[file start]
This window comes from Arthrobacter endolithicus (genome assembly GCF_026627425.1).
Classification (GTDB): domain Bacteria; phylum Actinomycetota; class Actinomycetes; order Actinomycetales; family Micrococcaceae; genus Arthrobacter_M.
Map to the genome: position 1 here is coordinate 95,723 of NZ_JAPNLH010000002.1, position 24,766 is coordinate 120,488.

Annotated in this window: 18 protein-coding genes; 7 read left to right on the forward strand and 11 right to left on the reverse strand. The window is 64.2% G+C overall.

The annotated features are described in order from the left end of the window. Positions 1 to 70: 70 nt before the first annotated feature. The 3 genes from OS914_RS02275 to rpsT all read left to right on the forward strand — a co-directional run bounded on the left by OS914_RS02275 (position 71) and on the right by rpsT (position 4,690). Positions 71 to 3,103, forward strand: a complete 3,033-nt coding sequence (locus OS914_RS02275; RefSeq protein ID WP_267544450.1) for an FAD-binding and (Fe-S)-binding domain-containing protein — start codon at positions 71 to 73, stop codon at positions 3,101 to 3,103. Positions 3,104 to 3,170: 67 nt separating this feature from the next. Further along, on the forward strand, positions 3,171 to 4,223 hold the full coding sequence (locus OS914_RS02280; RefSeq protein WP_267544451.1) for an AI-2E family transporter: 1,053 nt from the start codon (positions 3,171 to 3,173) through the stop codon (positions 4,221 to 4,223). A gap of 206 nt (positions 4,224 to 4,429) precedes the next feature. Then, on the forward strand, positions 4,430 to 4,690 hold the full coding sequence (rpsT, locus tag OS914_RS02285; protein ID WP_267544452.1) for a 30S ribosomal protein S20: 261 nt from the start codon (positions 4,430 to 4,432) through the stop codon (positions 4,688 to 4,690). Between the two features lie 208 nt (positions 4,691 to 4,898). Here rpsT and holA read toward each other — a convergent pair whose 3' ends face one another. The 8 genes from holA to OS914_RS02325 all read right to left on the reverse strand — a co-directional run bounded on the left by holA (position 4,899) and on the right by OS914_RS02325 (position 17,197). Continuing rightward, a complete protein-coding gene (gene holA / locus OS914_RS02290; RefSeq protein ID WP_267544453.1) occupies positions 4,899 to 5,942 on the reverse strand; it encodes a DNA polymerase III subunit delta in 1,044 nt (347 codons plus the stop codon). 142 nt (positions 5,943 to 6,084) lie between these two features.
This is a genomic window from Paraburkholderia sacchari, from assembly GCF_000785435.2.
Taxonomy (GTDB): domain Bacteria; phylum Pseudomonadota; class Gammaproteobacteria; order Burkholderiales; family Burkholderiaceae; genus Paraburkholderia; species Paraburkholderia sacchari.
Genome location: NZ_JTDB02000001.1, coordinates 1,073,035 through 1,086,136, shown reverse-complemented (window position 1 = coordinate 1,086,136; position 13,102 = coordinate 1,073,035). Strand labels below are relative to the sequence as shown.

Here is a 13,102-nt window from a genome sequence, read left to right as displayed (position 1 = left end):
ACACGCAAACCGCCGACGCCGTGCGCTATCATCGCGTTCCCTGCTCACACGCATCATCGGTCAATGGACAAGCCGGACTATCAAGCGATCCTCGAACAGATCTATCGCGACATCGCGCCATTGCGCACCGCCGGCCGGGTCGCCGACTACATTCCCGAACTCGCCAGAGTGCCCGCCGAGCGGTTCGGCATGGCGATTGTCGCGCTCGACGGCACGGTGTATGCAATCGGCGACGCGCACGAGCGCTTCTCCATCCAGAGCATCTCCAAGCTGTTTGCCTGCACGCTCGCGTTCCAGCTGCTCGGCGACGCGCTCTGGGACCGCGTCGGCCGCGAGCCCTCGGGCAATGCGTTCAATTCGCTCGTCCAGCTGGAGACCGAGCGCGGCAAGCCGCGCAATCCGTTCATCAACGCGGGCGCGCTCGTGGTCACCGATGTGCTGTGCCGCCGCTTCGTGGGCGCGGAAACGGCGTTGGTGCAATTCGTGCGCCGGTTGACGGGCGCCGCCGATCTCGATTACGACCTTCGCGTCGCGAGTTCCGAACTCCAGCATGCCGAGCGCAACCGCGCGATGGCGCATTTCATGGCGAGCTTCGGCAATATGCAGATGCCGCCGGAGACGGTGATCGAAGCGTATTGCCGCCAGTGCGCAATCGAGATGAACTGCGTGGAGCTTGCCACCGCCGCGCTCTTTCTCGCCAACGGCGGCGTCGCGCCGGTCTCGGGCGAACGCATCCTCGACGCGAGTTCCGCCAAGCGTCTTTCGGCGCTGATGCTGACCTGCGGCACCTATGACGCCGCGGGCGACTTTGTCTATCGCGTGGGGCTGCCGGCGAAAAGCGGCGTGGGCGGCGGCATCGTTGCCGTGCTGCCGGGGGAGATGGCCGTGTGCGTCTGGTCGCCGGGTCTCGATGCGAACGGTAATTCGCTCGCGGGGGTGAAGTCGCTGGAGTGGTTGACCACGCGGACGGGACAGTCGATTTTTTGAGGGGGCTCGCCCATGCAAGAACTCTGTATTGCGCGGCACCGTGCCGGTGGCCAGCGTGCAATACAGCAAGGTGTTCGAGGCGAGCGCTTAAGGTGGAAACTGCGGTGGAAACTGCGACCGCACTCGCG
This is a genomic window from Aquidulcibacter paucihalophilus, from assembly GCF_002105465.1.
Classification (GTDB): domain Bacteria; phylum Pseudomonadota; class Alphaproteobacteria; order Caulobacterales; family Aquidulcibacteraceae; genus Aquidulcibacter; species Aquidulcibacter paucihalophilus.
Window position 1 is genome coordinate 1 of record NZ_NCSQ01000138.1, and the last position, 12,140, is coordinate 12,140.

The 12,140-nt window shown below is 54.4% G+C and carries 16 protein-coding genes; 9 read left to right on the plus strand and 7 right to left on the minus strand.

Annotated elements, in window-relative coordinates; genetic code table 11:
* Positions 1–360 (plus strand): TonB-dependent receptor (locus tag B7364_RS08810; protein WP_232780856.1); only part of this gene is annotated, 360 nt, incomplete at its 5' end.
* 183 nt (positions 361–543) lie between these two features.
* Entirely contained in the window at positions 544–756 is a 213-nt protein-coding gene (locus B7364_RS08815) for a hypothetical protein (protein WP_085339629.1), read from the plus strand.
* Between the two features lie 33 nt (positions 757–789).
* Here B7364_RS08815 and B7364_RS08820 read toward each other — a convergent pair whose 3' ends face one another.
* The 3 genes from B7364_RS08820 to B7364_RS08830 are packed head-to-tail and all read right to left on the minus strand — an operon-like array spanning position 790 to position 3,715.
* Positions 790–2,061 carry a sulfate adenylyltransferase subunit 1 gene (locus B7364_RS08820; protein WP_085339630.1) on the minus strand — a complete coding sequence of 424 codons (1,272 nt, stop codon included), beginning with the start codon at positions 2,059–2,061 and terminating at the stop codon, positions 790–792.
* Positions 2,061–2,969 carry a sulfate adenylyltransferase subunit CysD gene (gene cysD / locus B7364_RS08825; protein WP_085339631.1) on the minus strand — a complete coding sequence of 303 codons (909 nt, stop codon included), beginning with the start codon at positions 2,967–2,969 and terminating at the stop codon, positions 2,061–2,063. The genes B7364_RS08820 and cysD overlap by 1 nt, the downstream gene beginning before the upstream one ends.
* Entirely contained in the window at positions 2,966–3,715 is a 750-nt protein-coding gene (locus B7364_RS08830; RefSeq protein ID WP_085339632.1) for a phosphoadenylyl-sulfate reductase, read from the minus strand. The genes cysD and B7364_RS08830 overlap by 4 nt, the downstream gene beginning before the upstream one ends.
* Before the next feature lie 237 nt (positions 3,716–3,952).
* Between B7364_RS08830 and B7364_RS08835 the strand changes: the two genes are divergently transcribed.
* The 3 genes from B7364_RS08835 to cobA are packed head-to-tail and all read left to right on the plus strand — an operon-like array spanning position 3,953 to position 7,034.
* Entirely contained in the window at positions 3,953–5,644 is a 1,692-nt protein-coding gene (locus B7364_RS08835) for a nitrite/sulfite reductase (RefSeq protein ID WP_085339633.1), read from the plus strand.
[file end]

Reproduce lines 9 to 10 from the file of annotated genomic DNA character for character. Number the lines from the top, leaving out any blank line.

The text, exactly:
Here is a 13,102-nt window from a genome sequence, read left to right as displayed (position 1 = left end):
ACACGCAAACCGCCGACGCCGTGCGCTATCATCGCGTTCCCTGCTCACACGCATCATCGGTCAATGGACAAGCCGGACTATCAAGCGATCCTCGAACAGATCTATCGCGACATCGCGCCATTGCGCACCGCCGGCCGGGTCGCCGACTACATTCCCGAACTCGCCAGAGTGCCCGCCGAGCGGTTCGGCATGGCGATTGTCGCGCTCGACGGCACGGTGTATGCAATCGGCGACGCGCACGAGCGCTTCTCCATCCAGAGCATCTCCAAGCTGTTTGCCTGCACGCTCGCGTTCCAGCTGCTCGGCGACGCGCTCTGGGACCGCGTCGGCCGCGAGCCCTCGGGCAATGCGTTCAATTCGCTCGTCCAGCTGGAGACCGAGCGCGGCAAGCCGCGCAATCCGTTCATCAACGCGGGCGCGCTCGTGGTCACCGATGTGCTGTGCCGCCGCTTCGTGGGCGCGGAAACGGCGTTGGTGCAATTCGTGCGCCGGTTGACGGGCGCCGCCGATCTCGATTACGACCTTCGCGTCGCGAGTTCCGAACTCCAGCATGCCGAGCGCAACCGCGCGATGGCGCATTTCATGGCGAGCTTCGGCAATATGCAGATGCCGCCGGAGACGGTGATCGAAGCGTATTGCCGCCAGTGCGCAATCGAGATGAACTGCGTGGAGCTTGCCACCGCCGCGCTCTTTCTCGCCAACGGCGGCGTCGCGCCGGTCTCGGGCGAACGCATCCTCGACGCGAGTTCCGCCAAGCGTCTTTCGGCGCTGATGCTGACCTGCGGCACCTATGACGCCGCGGGCGACTTTGTCTATCGCGTGGGGCTGCCGGCGAAAAGCGGCGTGGGCGGCGGCATCGTTGCCGTGCTGCCGGGGGAGATGGCCGTGTGCGTCTGGTCGCCGGGTCTCGATGCGAACGGTAATTCGCTCGCGGGGGTGAAGTCGCTGGAGTGGTTGACCACGCGGACGGGACAGTCGATTTTTTGAGGGGGCTCGCCCATGCAAGAACTCTGTATTGCGCGGCACCGTGCCGGTGGCCAGCGTGCAATACAGCAAGGTGTTCGAGGCGAGCGCTTAAGGTGGAAACTGCGGTGGAAACTGCGACCGCACTCGCG